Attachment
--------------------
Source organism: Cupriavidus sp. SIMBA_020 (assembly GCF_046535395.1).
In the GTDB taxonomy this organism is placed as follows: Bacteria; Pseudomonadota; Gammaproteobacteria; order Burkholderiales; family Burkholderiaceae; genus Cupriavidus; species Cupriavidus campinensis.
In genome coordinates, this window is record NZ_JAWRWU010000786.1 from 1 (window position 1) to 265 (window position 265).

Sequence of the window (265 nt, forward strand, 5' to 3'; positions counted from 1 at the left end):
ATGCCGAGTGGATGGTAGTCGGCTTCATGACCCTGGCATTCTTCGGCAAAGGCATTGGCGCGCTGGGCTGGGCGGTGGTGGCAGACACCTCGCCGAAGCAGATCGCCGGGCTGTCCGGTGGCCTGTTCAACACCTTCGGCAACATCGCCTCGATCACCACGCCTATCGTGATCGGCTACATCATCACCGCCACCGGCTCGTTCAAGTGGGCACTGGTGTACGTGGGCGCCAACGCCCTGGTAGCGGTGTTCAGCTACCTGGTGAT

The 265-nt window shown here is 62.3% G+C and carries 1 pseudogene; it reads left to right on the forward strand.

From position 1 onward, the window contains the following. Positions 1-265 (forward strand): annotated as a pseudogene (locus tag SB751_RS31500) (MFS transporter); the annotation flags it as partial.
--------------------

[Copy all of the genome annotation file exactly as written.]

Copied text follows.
Source organism: Cupriavidus sp. SIMBA_020 (assembly GCF_046535395.1).
In the GTDB taxonomy this organism is placed as follows: Bacteria; Pseudomonadota; Gammaproteobacteria; order Burkholderiales; family Burkholderiaceae; genus Cupriavidus; species Cupriavidus campinensis.
In genome coordinates, this window is record NZ_JAWRWU010000786.1 from 1 (window position 1) to 265 (window position 265).

Sequence of the window (265 nt, forward strand, 5' to 3'; positions counted from 1 at the left end):
ATGCCGAGTGGATGGTAGTCGGCTTCATGACCCTGGCATTCTTCGGCAAAGGCATTGGCGCGCTGGGCTGGGCGGTGGTGGCAGACACCTCGCCGAAGCAGATCGCCGGGCTGTCCGGTGGCCTGTTCAACACCTTCGGCAACATCGCCTCGATCACCACGCCTATCGTGATCGGCTACATCATCACCGCCACCGGCTCGTTCAAGTGGGCACTGGTGTACGTGGGCGCCAACGCCCTGGTAGCGGTGTTCAGCTACCTGGTGAT

The 265-nt window shown here is 62.3% G+C and carries 1 pseudogene; it reads left to right on the forward strand.

From position 1 onward, the window contains the following. Positions 1-265 (forward strand): annotated as a pseudogene (locus tag SB751_RS31500) (MFS transporter); the annotation flags it as partial.